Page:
The future of investing or marketing fluff?
MSCI has launched a tool measuring liquidity risk across different asset classes as it looks to comply with regulatory reporting requirements.
LiquidityMetrics, delivered by RiskMetrics RiskManager, a company that MSCI acquired in June 2009, analyses asset liquidity and calculates the cost of a transaction, taking time and size of the trade into account.
The tool covers commodities, equities, fixed income, FX, mortgages and structured credit.
Legal & General Investment Manage-ment (LGIM) has made further changes to its multi-asset team as it seeks growth.
LGIM Head of Asset Allocation Emiel van den Heiligenberg will lead the macro research and management of LGIM multi-asset funds. He joined at the start of August this year.
Key issues in the European index theatre
iShares has launched an ETF tracking Japanese equities with hedged US dollar exposure.
The iShares MSCI Japan USD Hedged UCITS ETF is the fourth in the range of Japanese equity currency-hedged funds. It lists on the London Stock Exchange and has a total expense ratio of 0.64 percent. Investors also have access to sterling-, euro- and Swiss franc-hedged versions.
Scientific Beta, the index platform of the Edhec Risk Institute, intends to launch a new range of smart beta indexes in 2014 to allow institutional investors to hedge against specific risks.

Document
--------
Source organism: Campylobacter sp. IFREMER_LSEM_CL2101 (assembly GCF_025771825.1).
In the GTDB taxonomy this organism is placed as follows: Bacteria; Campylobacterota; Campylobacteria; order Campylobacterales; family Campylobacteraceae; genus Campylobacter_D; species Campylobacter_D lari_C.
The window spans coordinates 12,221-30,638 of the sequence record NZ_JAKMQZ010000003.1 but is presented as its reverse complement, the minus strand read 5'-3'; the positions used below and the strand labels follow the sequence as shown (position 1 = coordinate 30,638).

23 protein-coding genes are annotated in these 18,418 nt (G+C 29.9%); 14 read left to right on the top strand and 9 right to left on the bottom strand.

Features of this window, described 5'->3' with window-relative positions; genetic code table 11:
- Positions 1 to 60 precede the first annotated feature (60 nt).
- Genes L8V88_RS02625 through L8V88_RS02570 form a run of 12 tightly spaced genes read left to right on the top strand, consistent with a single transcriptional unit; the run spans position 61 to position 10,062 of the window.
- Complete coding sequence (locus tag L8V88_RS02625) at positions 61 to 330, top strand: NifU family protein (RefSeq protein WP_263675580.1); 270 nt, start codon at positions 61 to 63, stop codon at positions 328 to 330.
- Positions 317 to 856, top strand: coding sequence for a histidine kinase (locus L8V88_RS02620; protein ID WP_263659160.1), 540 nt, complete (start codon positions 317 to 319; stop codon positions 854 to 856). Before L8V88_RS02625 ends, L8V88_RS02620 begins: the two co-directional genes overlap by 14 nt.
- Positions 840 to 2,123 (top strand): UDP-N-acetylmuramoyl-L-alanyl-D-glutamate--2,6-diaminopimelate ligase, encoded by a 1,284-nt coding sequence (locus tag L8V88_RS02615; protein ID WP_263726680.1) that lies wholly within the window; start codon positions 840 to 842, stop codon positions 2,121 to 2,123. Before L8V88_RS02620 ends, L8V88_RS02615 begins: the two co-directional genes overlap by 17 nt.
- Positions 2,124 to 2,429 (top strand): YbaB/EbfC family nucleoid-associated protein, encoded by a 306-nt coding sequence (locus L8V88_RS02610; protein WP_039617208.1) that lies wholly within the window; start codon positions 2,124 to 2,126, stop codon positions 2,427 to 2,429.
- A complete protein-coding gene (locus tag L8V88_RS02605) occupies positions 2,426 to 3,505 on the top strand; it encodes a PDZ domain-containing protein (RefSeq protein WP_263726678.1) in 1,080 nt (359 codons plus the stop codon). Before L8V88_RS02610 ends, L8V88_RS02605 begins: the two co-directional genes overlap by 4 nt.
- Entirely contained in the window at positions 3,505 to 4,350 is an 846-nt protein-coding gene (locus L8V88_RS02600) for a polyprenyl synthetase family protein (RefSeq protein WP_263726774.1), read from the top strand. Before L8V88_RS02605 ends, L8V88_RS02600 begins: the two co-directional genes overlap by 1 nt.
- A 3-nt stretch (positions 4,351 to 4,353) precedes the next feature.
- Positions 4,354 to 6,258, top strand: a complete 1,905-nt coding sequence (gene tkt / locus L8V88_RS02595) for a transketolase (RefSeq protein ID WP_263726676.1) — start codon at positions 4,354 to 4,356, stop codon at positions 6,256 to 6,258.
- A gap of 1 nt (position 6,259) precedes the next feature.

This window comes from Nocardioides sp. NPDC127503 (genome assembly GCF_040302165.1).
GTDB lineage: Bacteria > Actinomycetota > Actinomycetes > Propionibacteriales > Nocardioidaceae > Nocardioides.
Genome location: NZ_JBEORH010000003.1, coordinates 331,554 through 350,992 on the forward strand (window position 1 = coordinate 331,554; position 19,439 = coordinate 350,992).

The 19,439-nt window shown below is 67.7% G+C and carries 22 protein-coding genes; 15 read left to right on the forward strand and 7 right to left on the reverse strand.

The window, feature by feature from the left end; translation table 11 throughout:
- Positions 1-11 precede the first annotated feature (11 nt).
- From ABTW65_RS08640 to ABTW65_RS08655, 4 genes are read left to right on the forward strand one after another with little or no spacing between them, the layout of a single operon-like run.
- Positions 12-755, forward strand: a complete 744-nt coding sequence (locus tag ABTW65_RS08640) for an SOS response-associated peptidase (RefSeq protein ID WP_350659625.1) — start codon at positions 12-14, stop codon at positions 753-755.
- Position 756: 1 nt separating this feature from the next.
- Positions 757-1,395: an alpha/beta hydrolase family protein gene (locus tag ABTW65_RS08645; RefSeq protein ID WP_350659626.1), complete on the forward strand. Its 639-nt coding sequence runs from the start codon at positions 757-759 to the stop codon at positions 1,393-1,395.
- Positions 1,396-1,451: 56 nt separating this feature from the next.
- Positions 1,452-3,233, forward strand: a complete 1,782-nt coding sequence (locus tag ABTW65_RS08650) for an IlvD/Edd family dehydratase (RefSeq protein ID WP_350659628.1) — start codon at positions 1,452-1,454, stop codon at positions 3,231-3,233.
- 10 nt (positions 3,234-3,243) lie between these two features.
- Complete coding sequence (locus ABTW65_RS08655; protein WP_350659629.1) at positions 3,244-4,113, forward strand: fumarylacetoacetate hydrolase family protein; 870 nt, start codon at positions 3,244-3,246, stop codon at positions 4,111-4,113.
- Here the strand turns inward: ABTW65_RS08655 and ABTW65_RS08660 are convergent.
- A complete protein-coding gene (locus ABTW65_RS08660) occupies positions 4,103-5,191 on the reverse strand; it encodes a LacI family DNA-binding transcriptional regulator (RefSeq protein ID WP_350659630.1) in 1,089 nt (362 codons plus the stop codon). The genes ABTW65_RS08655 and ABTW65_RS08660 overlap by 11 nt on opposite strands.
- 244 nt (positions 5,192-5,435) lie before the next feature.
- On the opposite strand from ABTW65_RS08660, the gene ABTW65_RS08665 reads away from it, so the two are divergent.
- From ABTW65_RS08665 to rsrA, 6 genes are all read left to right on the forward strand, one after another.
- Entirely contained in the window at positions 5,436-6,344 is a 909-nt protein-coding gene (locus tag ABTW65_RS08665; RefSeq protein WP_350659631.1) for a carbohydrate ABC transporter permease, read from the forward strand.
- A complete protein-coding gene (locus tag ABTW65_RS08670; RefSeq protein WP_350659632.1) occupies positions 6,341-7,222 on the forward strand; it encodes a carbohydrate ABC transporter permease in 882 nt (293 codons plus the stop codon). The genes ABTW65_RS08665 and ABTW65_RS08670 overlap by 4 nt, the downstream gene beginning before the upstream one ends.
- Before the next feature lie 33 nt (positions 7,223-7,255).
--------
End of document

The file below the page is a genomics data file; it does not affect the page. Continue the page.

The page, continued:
They will be a variety of characteristic-based, style and factor replication indexes that have macroeconomic filters; for example, hedging against inflation or sovereign risk.
In October, MSCI appointed former UBS managing director Chris Corrado as chief information officer.
Corrado, previously managing director and head of platform services at UBS, is New York based and will report to MSCI Chairman and Chief Executive Henry Fernandez. Corrado is also MSCI managing director and a member of the firm’s executive committee.
Index providers have raised concerns over the draft regulations for financial benchmarks put out in September by the European Commission, saying that there could be unintended consequences and possible higher costs for investors.
The proposed rules, which are the latest regulations for the indexing industry, follow the LIBOR scandal last year and come two months after the International Organization of Securities Commissions published its Principles for Financial Benchmarks.
ICAP Europe has become the first broking firm to be fined by UK and US regulators, to the tune of £54.5 million (€64.8 million), due to ‘significant failings’ in relation to manipulation of LIBOR.